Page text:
How to Use WorldCat

WorldCat is a massive catalogue that you can
use to search the collections of libraries
throughout the world, and contains over 2 billion items. The vast majority of these resources will not be at
the University of Toronto, but if you find an item in
WorldCat that you want try copying down the bibliographic information,
and ordering it for free through our interlibrary
loan program RACER, which we will talk about in our next video. To access WorldCat from the University of
Toronto homepage, hover over “Research” choose “Other library catalogues.” You have two options. The “Public Version,” which does not have as
much functionality or electronic resources, and the “U of T only” version, which gives you full
access. So, let’s choose the “U of T Only” version and get
started. WorldCat gives you options, so you can better
control your search. The dropdown fields allow you to tell WorldCat
how to interpret the words you want it to search
for. Some major choices you might want to use are
“Keyword.” You might also want to use “Author,” including
“Author Phrase,” which allows you to search for
an exact author. You could also try using “Title” or “Title Phrase,”
which allows you to search for an exact title. Make sure you use key terms, rather than long
phrases. You can use the asterisk sign as
truncation, to net all iterations of the term. For instance, with “mystic,” “mystics” or
“mysticism.” Connect your terms using the boolean operators
AND, OR, NOT AND will combine terms. OR will tell WorldCat that you will take any of the
terms. NOT will exclude terms completely. You can also limit your search by “Format.” For instance, if you want books, or articles or just
internet resources. Let’s try some searches! Let’s try a subject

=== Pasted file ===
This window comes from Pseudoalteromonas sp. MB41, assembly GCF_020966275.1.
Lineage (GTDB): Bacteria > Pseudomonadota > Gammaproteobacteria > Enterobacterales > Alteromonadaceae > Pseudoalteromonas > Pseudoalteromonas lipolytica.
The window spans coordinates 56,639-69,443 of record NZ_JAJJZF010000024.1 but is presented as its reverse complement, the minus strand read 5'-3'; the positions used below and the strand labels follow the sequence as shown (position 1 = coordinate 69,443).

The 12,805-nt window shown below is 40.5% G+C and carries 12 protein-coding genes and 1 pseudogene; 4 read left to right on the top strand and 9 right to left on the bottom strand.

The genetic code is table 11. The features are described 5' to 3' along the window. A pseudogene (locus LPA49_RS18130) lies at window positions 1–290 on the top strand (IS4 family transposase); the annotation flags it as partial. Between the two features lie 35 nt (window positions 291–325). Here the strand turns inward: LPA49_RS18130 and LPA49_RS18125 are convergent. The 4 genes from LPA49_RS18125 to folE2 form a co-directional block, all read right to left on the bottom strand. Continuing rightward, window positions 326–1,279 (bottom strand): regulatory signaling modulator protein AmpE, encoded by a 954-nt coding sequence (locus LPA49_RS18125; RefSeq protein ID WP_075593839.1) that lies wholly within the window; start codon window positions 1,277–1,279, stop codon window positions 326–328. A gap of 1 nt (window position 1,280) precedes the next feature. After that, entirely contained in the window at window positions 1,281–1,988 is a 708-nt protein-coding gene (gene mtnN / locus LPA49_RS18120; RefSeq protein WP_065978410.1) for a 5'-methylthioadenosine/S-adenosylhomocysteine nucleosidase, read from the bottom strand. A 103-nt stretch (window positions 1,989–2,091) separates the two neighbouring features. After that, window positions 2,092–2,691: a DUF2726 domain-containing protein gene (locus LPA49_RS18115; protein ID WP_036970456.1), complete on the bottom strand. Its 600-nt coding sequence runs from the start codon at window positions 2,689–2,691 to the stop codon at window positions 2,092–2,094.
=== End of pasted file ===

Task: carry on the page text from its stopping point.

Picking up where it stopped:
search. Let’s imagine that we are interested in the
subjects of mysticism, saints, and dhikr. We type “mystic” with the asterisk, to retrieve all
forms of the word, and we’ll do the same with
“saint.” And finally, we’ll add “dhikr.” Let’s imagine that “mysticism” is the main
concept. So, we’re going to tell it to search by
“Title,” to make sure that “mystic” or “mysticism” are in
each of the titles that we search for. All of the titles are linked by AND, meaning that
any results must contain all three terms. Let’s also try limiting our search to books and
internet resources. WorldCat has found us six results. Two of these
are electronic resources. So we could potentially open those now and start
reading, but let’s look at one of the print books “Keys to the Divine Kingdom” We can browse the contents of this book, and if it
seems interesting, we would click “Libraries
worldwide that own item.” In this case, we can see that Wilfrid Laurier has a
copy. Wilfrid Laurier participates in RACER, so we
could then search RACER for the item and have it
shipped to the University of Toronto. We will talk more about accessing and using
RACER in the video entitled “Interlibrary Loan at
U of T.” We can also search for journals. Let’s imagine that we want the journal article
“Medieval Travellers,” which was published in volume 19 of the Review
of Japanese Culture & Society in 2007. Let’s search for the journal name by changing the
field to “title phrase,” and limiting our search to
“serial publications.” At the results page, we want to open up the entry
showing the largest number of holding libraries. We need to take one extra step with journals by
checking to make sure that the library has the
volume of the journal that we need. Sometimes, journals might be missing certain
volumes. In this case, it appears that Michigan State has
all of the volumes published since 1986. So, this would mean that they would have volume
19 from 2007. Therefore, we could try to order this item through
interlibrary loan, RACER! And that’s it! It is worth repeating that WorldCat
works best in conjunction with our interlibrary
loan system RACER. And RACER can take weeks to retrieve you the
items that you want, so get started early! Stay tuned for the next video on interlibrary loan

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